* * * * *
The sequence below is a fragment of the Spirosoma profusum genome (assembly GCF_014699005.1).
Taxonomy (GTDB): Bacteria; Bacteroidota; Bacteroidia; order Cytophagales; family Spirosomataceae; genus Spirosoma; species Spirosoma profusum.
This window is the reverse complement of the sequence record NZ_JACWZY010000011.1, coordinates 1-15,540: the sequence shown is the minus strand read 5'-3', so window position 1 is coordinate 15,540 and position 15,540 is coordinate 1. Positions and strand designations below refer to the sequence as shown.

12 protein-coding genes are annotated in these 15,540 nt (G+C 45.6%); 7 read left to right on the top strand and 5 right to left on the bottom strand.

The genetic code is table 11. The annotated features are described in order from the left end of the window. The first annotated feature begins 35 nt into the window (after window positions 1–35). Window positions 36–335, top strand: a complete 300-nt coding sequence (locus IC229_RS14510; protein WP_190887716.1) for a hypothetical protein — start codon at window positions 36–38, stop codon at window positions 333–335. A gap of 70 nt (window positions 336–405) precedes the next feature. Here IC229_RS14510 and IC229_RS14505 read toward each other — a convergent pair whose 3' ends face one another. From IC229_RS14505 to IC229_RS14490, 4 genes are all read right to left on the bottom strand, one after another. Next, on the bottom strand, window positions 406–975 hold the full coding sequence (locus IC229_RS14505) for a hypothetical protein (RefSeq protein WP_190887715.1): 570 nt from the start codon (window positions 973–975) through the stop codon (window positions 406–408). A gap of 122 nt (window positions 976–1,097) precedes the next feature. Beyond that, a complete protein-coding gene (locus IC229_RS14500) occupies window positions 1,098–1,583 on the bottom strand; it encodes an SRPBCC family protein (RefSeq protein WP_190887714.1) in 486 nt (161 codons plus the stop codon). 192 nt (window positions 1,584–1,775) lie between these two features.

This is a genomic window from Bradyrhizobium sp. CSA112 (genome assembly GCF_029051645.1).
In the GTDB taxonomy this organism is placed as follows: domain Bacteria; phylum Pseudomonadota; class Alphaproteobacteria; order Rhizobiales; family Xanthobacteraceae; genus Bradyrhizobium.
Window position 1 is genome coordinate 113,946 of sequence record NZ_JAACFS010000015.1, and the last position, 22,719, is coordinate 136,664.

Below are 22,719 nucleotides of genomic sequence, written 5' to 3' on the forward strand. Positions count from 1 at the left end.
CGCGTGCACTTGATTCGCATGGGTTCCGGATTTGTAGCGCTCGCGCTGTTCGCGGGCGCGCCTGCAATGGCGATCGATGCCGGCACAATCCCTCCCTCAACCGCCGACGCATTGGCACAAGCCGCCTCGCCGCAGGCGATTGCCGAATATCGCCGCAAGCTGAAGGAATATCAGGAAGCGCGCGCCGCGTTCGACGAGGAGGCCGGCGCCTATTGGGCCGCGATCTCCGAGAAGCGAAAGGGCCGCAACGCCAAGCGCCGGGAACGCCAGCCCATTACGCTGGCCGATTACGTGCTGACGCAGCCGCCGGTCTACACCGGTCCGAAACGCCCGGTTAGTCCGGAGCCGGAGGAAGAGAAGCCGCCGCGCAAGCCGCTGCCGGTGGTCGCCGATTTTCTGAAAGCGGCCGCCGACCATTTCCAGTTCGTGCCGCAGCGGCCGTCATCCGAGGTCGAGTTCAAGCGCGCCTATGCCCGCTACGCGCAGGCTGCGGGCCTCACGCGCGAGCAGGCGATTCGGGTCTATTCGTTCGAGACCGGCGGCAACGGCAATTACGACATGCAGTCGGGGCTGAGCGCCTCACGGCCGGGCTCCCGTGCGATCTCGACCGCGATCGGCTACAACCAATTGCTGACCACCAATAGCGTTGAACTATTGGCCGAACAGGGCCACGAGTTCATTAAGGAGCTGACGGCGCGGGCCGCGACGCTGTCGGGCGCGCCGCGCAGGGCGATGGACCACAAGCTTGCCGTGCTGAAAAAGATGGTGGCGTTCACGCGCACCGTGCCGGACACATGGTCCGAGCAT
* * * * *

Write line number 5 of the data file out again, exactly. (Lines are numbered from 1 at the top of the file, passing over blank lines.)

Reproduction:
The genetic code is table 11. The annotated features are described in order from the left end of the window. The first annotated feature begins 35 nt into the window (after window positions 1–35). Window positions 36–335, top strand: a complete 300-nt coding sequence (locus IC229_RS14510; protein WP_190887716.1) for a hypothetical protein — start codon at window positions 36–38, stop codon at window positions 333–335. A gap of 70 nt (window positions 336–405) precedes the next feature. Here IC229_RS14510 and IC229_RS14505 read toward each other — a convergent pair whose 3' ends face one another. From IC229_RS14505 to IC229_RS14490, 4 genes are all read right to left on the bottom strand, one after another. Next, on the bottom strand, window positions 406–975 hold the full coding sequence (locus IC229_RS14505) for a hypothetical protein (RefSeq protein WP_190887715.1): 570 nt from the start codon (window positions 973–975) through the stop codon (window positions 406–408). A gap of 122 nt (window positions 976–1,097) precedes the next feature. Beyond that, a complete protein-coding gene (locus IC229_RS14500) occupies window positions 1,098–1,583 on the bottom strand; it encodes an SRPBCC family protein (RefSeq protein WP_190887714.1) in 486 nt (161 codons plus the stop codon). 192 nt (window positions 1,584–1,775) lie between these two features.